Current situation

Winter and spring see lots of controlled burns in Oregon to eliminate piles of woody debris left over after logging or thinning. Embers buried in the ashes of these pile burns can sometimes reignite even days after a fire appears to be out, especially if winds blow away ashy debris. The same winds can then fan smoldering embers back to life. That's why it's a good idea to keep checking old pile burns to ensure no hot spots have rekindled.

Tuesday, August 20, 2013

Government Flats Complex update - Aug. 20, 2013 morning

Current Acres:
• 6,725 acres.

Current Status:
The Wells and Government Flat fires lines held yesterday and the two fires remained at 66 and 229 acres respectively but the Blackburn fire doubled in size increasing to 6430 acres. Gusty winds and steep slopes pushed the fire across containment lines on multiple divisions. Two residences burned yesterday along with 5 outbuildings. There is a Level 3 evacuation in place for the Upper Mill Creek Road and Obrist Road. OSFM structural task forces are protecting structures today including the water treatment plant for the City of The Dalles. The fire is at the water treatment plant this morning.

Fire Behavior:
Gusty winds and steep slopes created erratic fire behavior and the fire grew to the south, east and west.
• Reestablish control lines on the east, west and south sides of the fire.

• Maintain structural protection and brush out the roads along the Upper Mill Creek. Protect the City of The Dalles water treatment plant.

• Weather: High temps, low humidity and winds gusting to 25 MPH, wind direction will be highly variable starting today and into the night shift.

• The fire and smoke may reach the Bonneville Power Administration high power lines today.

• Terrain: Steep slopes with flashy fuels

• Potential: Still high potential for fire growth given winds, RH and terrain.
• Lack of resources intermediate overhead for night operations.

• There is a public meeting scheduled for today at 1830.

Resources Threatened Today:
• 35 homes in upper Mill Creek, the City of The Dalles water treatment plant
• Private timberland
• BPA high voltage power lines

Expected Growth:
• Fire will be pushed to the east with 8-12 MPH west winds and wind direction will be variable.

• Safety Status: No accidents or injuries to date.

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The purpose of this blog is to provide breaking news about wildfire activity on the forestlands protected by the Oregon Department of Forestry. We invite you to post questions or comments you have about current wildfires. Please keep your posts civil and free of profanity. You are also welcome to contact us by email at:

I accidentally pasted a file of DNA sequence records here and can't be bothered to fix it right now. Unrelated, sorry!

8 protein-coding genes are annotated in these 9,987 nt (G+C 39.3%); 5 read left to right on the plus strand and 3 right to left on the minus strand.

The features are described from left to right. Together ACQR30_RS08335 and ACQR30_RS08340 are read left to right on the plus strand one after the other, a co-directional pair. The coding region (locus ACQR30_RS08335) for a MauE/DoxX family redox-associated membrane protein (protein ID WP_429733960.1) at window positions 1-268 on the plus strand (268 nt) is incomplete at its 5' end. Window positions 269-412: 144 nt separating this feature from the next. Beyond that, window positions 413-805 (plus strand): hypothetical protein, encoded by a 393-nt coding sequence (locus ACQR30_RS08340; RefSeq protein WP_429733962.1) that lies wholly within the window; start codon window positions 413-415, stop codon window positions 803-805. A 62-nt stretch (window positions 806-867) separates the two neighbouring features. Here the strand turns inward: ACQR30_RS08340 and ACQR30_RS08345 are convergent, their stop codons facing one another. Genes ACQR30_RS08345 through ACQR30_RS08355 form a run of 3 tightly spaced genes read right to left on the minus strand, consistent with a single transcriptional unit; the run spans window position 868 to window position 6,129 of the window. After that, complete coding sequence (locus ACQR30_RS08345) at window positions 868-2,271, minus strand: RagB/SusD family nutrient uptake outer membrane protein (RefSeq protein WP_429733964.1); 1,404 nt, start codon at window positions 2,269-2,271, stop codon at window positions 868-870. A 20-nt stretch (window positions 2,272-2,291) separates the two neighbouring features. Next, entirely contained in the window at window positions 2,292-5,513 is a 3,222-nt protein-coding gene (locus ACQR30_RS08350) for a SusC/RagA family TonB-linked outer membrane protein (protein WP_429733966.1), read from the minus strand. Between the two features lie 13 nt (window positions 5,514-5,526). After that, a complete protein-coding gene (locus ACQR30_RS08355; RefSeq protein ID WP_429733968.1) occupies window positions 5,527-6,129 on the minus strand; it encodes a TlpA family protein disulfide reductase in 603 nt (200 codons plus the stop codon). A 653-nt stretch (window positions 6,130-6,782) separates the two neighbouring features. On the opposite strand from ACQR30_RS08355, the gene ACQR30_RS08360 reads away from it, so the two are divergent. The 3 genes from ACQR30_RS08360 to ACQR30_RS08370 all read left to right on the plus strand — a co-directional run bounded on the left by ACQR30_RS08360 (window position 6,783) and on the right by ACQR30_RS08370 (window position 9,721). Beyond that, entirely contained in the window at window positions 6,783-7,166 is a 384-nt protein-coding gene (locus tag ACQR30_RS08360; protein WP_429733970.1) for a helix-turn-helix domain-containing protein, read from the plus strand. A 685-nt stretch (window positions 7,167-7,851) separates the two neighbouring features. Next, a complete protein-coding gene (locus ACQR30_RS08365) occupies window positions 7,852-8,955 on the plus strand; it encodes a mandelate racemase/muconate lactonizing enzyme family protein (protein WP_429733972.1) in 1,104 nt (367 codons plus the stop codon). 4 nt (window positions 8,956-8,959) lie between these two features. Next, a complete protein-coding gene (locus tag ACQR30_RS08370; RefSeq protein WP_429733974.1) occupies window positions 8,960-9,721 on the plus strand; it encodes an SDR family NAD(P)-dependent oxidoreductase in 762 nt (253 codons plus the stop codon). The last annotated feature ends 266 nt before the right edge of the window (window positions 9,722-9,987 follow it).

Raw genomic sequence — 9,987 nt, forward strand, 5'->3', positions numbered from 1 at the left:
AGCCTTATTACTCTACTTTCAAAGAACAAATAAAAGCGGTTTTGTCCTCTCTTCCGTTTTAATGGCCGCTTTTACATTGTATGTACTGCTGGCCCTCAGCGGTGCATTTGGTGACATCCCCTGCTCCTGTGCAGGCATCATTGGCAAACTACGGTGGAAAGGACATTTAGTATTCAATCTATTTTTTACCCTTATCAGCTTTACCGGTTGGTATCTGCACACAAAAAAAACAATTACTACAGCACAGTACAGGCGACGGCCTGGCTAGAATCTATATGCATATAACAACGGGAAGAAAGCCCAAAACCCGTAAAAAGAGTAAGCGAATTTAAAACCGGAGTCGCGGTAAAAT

Current wildfire info

Cool, wet weather in the winter of 2016-17 ended Oregon's long drought and left a thick mountain snowpack. It didn't take long for that to melt and vegetation to dry out due to a series of heatwaves and a prolonged stretch of dry weather over the summer. As forest fuels dried, fires started and spread, many from lands adjacent to those protected by ODF, such as the Chetco Bar Fire in Curry County. That one fire accounted for 46% of the 47,537 acres of land protected by ODF which burned in 2017. Of fires originating on ODF-protected land, 95% were put out at less than 10 acres.

What we do

Protection jurisdiction

The Oregon Dept. of Forestry protects 16 million acres of private and public forestlands from wildfire. This includes all private forestlands in Oregon as well as state and local government-owned forests, along with 2.8 million acres of federal Bureau of Land Management lands in the western part of the state. In total there are about 30.4 million acres of forest in Oregon.

Fire suppression policy

The department fights fire aggressively, seeking to put out most fires at 10 acres or smaller. This approach minimizes damage to the timber resource and fish and wildlife habitat, and protects lives and property. It also saves money. While suppressing large fires can cost millions of dollars, economic and environmental damage from wildfires can be many times greater.


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Oregon Dept. of Forestry's public information officers in Salem, Ore., maintain this blog. During the wildfire season, we spend much of our time reporting on fires and firefighting to news media and the public.